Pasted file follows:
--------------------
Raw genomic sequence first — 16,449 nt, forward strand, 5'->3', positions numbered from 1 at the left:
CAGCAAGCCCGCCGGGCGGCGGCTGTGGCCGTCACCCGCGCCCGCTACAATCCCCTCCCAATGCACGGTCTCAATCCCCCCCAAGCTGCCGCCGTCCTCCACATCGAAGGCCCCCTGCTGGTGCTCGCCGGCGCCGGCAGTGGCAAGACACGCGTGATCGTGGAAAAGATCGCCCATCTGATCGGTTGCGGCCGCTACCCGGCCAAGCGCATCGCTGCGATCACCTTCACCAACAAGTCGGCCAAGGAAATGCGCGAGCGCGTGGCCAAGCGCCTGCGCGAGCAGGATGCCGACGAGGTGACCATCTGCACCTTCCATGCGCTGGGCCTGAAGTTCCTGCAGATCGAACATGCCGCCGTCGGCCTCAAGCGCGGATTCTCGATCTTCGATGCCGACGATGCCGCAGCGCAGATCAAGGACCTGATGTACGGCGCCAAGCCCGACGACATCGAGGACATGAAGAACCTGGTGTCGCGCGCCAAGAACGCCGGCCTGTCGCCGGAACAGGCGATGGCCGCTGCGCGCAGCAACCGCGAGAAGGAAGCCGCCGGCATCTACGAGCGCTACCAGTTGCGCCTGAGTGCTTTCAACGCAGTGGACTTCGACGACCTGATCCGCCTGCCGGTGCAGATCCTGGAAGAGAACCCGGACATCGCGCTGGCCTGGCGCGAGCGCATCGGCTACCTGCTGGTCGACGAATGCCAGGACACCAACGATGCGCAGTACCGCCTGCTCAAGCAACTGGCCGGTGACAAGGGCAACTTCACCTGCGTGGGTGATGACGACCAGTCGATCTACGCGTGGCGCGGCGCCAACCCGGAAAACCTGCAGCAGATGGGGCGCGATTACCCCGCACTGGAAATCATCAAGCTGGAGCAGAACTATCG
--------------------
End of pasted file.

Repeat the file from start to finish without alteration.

Raw genomic sequence first — 16,449 nt, forward strand, 5'->3', positions numbered from 1 at the left:
CAGCAAGCCCGCCGGGCGGCGGCTGTGGCCGTCACCCGCGCCCGCTACAATCCCCTCCCAATGCACGGTCTCAATCCCCCCCAAGCTGCCGCCGTCCTCCACATCGAAGGCCCCCTGCTGGTGCTCGCCGGCGCCGGCAGTGGCAAGACACGCGTGATCGTGGAAAAGATCGCCCATCTGATCGGTTGCGGCCGCTACCCGGCCAAGCGCATCGCTGCGATCACCTTCACCAACAAGTCGGCCAAGGAAATGCGCGAGCGCGTGGCCAAGCGCCTGCGCGAGCAGGATGCCGACGAGGTGACCATCTGCACCTTCCATGCGCTGGGCCTGAAGTTCCTGCAGATCGAACATGCCGCCGTCGGCCTCAAGCGCGGATTCTCGATCTTCGATGCCGACGATGCCGCAGCGCAGATCAAGGACCTGATGTACGGCGCCAAGCCCGACGACATCGAGGACATGAAGAACCTGGTGTCGCGCGCCAAGAACGCCGGCCTGTCGCCGGAACAGGCGATGGCCGCTGCGCGCAGCAACCGCGAGAAGGAAGCCGCCGGCATCTACGAGCGCTACCAGTTGCGCCTGAGTGCTTTCAACGCAGTGGACTTCGACGACCTGATCCGCCTGCCGGTGCAGATCCTGGAAGAGAACCCGGACATCGCGCTGGCCTGGCGCGAGCGCATCGGCTACCTGCTGGTCGACGAATGCCAGGACACCAACGATGCGCAGTACCGCCTGCTCAAGCAACTGGCCGGTGACAAGGGCAACTTCACCTGCGTGGGTGATGACGACCAGTCGATCTACGCGTGGCGCGGCGCCAACCCGGAAAACCTGCAGCAGATGGGGCGCGATTACCCCGCACTGGAAATCATCAAGCTGGAGCAGAACTATCG